Look at me is a female exploration of the nude male body.
The project began because I was wondering why I see so little nude men in our visual culture. While I was investigating this, I became interested in the way nude men are portrayed.
I noticed that they were often depicted according to a masculine ideal: active, dominant and muscular. Out of curiosity I started to take pictures of nude men.
In Look at me I try to choose a different approach in the traditional way of looking in our visual culture. The images respond to the underrepresented female gaze on the male nude and the existing stereotypical representation of masculinity.
Where is the nude man?
In the summer of 2017 I started photographing the female body. After photographing women for a while, the male nude caught my interest.
The female body was something that was very familiar to me. The male body was not. When I was doing research on the male nude, I was amazed by the abundance of naked women in our visual culture, while the male nude was conspicuous by its absence.
After watching the famous episode ‘The ways of seeing’ by John Berger, I realized how we are so used to looking at women. His famous quote is still relevant today. “Men look at women. Women watch themselves being looked at.”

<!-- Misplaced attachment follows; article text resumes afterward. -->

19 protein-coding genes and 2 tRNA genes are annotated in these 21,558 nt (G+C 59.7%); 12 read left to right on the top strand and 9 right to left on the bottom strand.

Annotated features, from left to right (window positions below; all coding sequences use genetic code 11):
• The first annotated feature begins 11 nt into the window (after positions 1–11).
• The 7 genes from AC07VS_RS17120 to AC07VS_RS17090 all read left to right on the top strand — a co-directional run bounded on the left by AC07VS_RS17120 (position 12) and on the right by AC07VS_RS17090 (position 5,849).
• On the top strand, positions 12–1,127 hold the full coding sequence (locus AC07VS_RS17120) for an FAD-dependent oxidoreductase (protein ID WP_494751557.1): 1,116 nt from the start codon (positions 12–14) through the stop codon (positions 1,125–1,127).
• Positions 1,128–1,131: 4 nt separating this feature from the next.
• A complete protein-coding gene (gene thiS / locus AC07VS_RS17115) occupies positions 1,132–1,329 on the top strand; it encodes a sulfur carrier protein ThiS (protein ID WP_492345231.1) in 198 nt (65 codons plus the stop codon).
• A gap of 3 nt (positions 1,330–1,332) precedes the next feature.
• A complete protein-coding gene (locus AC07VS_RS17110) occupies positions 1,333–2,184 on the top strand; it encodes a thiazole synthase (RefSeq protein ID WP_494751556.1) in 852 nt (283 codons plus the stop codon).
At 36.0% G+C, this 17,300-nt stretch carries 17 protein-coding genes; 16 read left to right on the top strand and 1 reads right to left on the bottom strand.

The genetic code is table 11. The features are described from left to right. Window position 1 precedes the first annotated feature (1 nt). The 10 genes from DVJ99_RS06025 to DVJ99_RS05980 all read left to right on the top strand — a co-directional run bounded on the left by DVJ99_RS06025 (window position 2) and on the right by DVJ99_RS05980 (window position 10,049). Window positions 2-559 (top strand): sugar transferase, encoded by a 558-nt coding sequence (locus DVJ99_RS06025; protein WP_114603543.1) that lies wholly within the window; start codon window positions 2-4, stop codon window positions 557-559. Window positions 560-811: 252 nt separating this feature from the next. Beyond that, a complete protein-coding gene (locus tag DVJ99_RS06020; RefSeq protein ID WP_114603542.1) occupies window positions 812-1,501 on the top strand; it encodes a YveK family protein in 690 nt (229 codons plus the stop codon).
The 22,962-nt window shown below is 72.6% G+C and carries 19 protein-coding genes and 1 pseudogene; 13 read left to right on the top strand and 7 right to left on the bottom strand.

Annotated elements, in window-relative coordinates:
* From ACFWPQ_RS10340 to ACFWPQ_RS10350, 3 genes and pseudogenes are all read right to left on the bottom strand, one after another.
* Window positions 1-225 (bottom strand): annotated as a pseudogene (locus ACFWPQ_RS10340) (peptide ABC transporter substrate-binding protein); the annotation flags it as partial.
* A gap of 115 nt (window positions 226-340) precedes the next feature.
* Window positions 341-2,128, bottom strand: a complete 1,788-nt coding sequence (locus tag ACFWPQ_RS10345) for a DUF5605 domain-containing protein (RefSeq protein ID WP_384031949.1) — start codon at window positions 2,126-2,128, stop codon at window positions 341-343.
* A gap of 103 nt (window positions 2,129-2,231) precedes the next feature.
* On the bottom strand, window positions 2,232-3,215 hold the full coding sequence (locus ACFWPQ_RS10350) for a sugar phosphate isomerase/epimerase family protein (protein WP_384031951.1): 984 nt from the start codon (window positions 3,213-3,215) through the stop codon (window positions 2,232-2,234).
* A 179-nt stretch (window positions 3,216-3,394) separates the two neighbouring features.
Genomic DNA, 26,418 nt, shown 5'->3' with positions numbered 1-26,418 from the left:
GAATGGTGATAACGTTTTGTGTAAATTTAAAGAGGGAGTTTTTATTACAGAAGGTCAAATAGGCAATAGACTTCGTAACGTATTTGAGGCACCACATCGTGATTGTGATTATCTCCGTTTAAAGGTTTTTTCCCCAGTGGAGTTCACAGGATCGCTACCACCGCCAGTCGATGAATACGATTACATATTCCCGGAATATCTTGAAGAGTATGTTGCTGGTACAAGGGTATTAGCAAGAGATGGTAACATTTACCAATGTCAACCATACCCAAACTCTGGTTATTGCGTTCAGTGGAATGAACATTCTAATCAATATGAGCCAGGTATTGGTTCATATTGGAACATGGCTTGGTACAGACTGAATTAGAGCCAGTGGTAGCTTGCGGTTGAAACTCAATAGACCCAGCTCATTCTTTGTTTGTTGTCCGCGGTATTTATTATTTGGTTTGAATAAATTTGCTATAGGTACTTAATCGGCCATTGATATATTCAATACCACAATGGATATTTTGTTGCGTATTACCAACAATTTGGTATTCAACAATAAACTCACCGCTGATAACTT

This absence of the female gaze on the male nude got me excited. So much to explore! So I put a call out for male models and got started.
Maybe something is missing in the way nude men are depicted
The only reference material I had of the male nude were artworks made by men and visuals in which they depict men according to a masculine ideal: muscular and athletic.
It is a standard for male beauty that comes from ancient Greece and has been revived in recent decades through the fitness and the internet revolution.
I was wondering if this is not a one-sided reflection of masculinity and what we like about the male body. So I started playing with different kinds of body poses.
So I developed my own gaze on the male nude. This project also includes a first exploration of female sexuality.
I was interested in references to sexuality in nature, which is often very stereotypical and direct. A grapefruit as a symbol for the vagina and a banana as a phallus symbol.
Are there also symbols that carry both feminine and masculine energy? And what happens if I combine them with my male nudes?
How did my models experience the photoshoot? Listen to this audiofile.
Who cares what a real man is? It is time for a new perspective
The project is presented as a series of A0 posters and a book.
This refers to the mediatypes that are often used to show female nudes. I wanted the posters to be big as a way to give them the attention they deserve.
In the book I made a combination of photos, posters and a little manifest. In this manifest I am asking for a new perspective on the male nude.
LOOK AT ME can be seen as a response to the underrepresented female gaze on the male nude in media, musea and art galleries.
The project LOOK AT ME was first shown in Loods 6 in Amsterdam.